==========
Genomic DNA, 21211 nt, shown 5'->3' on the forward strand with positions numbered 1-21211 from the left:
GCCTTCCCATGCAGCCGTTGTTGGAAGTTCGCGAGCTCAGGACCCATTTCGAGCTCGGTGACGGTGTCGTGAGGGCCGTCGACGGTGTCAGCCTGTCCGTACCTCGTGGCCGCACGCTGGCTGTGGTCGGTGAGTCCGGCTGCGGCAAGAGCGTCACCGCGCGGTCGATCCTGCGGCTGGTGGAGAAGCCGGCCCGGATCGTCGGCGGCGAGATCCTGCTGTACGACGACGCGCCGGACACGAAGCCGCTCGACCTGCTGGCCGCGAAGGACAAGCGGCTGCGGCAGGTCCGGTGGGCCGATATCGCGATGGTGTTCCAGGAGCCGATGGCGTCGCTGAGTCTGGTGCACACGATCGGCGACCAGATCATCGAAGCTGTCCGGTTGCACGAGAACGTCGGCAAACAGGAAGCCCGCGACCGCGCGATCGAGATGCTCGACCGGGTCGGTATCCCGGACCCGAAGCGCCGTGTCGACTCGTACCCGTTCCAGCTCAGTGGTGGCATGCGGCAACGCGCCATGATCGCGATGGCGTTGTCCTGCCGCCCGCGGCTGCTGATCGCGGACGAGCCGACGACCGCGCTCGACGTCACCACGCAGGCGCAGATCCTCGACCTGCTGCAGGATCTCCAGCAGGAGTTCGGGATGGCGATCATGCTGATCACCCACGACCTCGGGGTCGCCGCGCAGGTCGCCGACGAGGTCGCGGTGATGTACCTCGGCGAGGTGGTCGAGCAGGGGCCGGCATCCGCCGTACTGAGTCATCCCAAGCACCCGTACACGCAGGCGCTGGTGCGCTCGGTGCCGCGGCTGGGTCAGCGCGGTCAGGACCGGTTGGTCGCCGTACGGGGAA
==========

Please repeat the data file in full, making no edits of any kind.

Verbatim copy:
Genomic DNA, 21211 nt, shown 5'->3' on the forward strand with positions numbered 1-21211 from the left:
GCCTTCCCATGCAGCCGTTGTTGGAAGTTCGCGAGCTCAGGACCCATTTCGAGCTCGGTGACGGTGTCGTGAGGGCCGTCGACGGTGTCAGCCTGTCCGTACCTCGTGGCCGCACGCTGGCTGTGGTCGGTGAGTCCGGCTGCGGCAAGAGCGTCACCGCGCGGTCGATCCTGCGGCTGGTGGAGAAGCCGGCCCGGATCGTCGGCGGCGAGATCCTGCTGTACGACGACGCGCCGGACACGAAGCCGCTCGACCTGCTGGCCGCGAAGGACAAGCGGCTGCGGCAGGTCCGGTGGGCCGATATCGCGATGGTGTTCCAGGAGCCGATGGCGTCGCTGAGTCTGGTGCACACGATCGGCGACCAGATCATCGAAGCTGTCCGGTTGCACGAGAACGTCGGCAAACAGGAAGCCCGCGACCGCGCGATCGAGATGCTCGACCGGGTCGGTATCCCGGACCCGAAGCGCCGTGTCGACTCGTACCCGTTCCAGCTCAGTGGTGGCATGCGGCAACGCGCCATGATCGCGATGGCGTTGTCCTGCCGCCCGCGGCTGCTGATCGCGGACGAGCCGACGACCGCGCTCGACGTCACCACGCAGGCGCAGATCCTCGACCTGCTGCAGGATCTCCAGCAGGAGTTCGGGATGGCGATCATGCTGATCACCCACGACCTCGGGGTCGCCGCGCAGGTCGCCGACGAGGTCGCGGTGATGTACCTCGGCGAGGTGGTCGAGCAGGGGCCGGCATCCGCCGTACTGAGTCATCCCAAGCACCCGTACACGCAGGCGCTGGTGCGCTCGGTGCCGCGGCTGGGTCAGCGCGGTCAGGACCGGTTGGTCGCCGTACGGGGAA